Friday, November 21, 2014

Letters and Records

I love text, I collect images of text, they are scattered all around on the phone, computer, external hard drive, Pinterest and in boxes. By now you have probably guessed that they can't be found when they are needed for inspiration.

This Challenge brought home the need for a Sketchbook collection or an electronic file clearly labelled Print/typeface/signs. The thing is how do you store a double spread broad sheet page together with a drink can and all the in betweens safely and without loosing the integrity of the original item.

Letterbox and Bar  window found down a back alley in Winchester

Alongside all the images of text sit the stencils both commercial and home made and the small selection of news print stamps found on Portobello road in a little antique reclamation shop. They were used for the first time in this challenge.
Fancy a sneak peak, here it is complete with spelling errors and placement mistakes.

Sunday, November 16, 2014

Trip to Saint-Petersburg

I really love this city and try to use any possibility to travel there. This time the reasons were to visit my son and participate in International Quilt Forum.

Most days the weather was really bad but the beauty of the city and many amazing quilts made my trip wonderful.

There are some photos of the city.
The most beautiful Cathedral of the city:

The show window of the oldest gourmet:
all figures are dancing

And now some quilts from the show.

Quilts by Irina Voronina:

Series quilts by quilt club of Lyudmila Galumova "Olympic Colors":

Series quilts by quilt club from Murmansk "Temptation":

Series quilts by quilt club of Lyudmila Galumova "Flowers" (1x1m):

Thursday, October 30, 2014

Having fun with mixed media - the World of Wearable Arts (WOW)

Although the history of using the human body as a mannequin for art display surfaced occasionally in the twentieth centure with Atsuko Tanaka's Electric Dress in 1956, it was not until 1987 that Wearable Arts became celebrated in New Zealand as an annual extravaganza. It was the brainchild of Susie Moncrieff and for the first few years it was held in the small, artsy city of Nelson. Once it had become more and more popular, it eventually transposed itself to the capital, Wellington, usually around the end of September and early October, spring in our hemisphere.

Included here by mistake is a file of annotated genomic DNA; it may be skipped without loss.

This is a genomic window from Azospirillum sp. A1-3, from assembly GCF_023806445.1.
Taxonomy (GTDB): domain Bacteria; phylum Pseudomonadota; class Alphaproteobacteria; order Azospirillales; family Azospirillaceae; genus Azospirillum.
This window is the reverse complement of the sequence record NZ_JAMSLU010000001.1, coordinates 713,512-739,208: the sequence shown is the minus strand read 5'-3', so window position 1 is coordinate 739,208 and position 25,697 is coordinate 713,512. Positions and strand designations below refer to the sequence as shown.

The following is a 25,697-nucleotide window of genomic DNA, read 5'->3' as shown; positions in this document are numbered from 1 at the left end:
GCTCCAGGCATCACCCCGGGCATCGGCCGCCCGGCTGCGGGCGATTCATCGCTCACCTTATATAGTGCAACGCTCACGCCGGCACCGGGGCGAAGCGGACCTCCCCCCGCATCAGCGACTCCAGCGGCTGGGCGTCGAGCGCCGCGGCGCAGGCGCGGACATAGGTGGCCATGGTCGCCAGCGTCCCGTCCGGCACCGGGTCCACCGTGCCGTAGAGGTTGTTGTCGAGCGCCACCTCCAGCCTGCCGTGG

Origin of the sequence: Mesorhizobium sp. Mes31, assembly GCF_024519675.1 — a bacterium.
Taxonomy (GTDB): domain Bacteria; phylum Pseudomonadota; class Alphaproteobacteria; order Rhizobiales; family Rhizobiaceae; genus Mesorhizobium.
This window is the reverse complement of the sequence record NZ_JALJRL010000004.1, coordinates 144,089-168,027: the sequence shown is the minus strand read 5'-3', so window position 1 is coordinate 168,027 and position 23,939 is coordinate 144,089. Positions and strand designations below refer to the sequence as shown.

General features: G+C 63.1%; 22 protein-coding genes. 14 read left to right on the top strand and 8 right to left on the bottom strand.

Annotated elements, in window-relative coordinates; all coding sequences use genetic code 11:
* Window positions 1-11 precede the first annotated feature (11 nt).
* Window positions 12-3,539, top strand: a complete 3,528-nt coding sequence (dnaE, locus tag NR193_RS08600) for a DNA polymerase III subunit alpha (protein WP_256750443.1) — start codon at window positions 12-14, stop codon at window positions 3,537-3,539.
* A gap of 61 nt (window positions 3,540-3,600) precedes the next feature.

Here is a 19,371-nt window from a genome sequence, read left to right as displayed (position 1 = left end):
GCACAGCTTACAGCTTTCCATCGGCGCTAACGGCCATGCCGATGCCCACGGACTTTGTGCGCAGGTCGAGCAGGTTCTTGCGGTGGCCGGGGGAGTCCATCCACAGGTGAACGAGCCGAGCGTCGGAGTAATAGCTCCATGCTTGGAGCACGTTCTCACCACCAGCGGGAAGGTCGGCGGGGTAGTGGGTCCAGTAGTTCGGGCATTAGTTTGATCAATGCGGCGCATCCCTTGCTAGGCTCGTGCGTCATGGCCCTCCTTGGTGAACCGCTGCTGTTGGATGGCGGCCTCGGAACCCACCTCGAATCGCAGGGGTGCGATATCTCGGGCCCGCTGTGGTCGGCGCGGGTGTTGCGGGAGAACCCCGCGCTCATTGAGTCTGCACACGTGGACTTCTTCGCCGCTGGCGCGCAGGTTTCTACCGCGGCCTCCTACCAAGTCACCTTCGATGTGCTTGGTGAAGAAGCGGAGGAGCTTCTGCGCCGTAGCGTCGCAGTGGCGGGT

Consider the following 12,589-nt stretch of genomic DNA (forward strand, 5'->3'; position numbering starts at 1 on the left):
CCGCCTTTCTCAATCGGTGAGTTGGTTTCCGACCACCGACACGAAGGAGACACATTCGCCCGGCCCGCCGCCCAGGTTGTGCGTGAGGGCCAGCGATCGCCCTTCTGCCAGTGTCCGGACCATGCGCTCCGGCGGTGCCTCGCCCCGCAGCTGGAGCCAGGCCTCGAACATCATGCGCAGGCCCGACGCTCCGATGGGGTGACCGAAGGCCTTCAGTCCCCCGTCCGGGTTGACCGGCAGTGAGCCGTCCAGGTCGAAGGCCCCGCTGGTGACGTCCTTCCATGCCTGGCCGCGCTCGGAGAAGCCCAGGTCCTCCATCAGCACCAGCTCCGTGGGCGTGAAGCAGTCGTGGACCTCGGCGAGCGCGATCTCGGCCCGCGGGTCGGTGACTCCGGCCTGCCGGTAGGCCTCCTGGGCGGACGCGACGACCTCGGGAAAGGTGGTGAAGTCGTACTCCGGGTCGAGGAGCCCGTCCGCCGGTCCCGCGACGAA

These days, Wow is an internationally known spectacular that attracts designers from all over the world such as Canada, Japan, USA, India, Thailand, UK, the Netherlands, Israel, Fiji and Germany.

Even though the art costumes are the reason for being, WOW has become a cross between an art show, a fashion show and the Cirque du Soleil. Lighting, acrobats, music, ballet and other media all combine to make the show truly spectacular. The downside for people who want to see the art costumes up close, is that they become ever more remote and incorporated into the 'fabric' of the show. The only way to see some of the costumes in detail is at the permanent exhibition in Nelson.

There are several categories: Pacifica, Children, Bizarre bra, Avant garde, and sometimes lighting or this year it was inflatables!

The entrants have instructions about the garment and any accessories having to be robust to stand quick changes and several shows, with maybe a tour at the end. Any material can be used, including metal, wood and plastic. Paper can be tricky, and needs lots of reinforcement.

Wednesday, October 22, 2014

Make a Textile Leaf Bookmark or Appliqué motif - Tutorial

Having been involved in sewing and crafts all my life, it's inevitable that, at times, my work sometimes crosses over between quilting and textiles.

By making your own textile leaves using organza, thread and soluble stabiliser, these attractive leaves can be used either as bookmarks for the 'bookworms' in your life, or as appliqué embellishments for your quilts or textile art work. Even with the advent of e-readers and iPads, etc, many people still enjoy holding and reading a 'real' book. Or they are the perfect complement to your glorious collection of 'coffee table' books or quilting magazines that you love to sit and browse through. 

Eucalyptus leaves...

As bookmarks, they make great gifts, especially if you want something unusual and personal that you can produce in a short space of time and with few material requirements. 

This video tutorial tells you everything you need to know to create your own fabric leaves in any shape you like. Inspired by nature, you will learn how to source ideas and images to create a traceable pattern or template that can be used and re-used. 

Essentially, the technique is a form of thread sketching using the free motion foot on your machine. Even if you are new to free motion quilting, a little practice will see you producing these attractive textile leaf shapes in no time at all! 

Requirements are few and only very small quantities of fabric, soluble stabiliser and thread are required, so these leaves are also very economical to make. 

If you don't want to use the leaves as bookmarks (or even if you do!), they can be created in any leaf shape that takes your fancy. 

This one is a Ginkgo biloba leaf - the organza gives it a lovely, translucent effect...

and this is the leaf of the Fittonia albivenis skeleton plant...

I hope you enjoy learning how to create your own beautiful leaf bookmarks or appliqué embellishments.

Deborah Wirsu
To see more of my work, visit my web page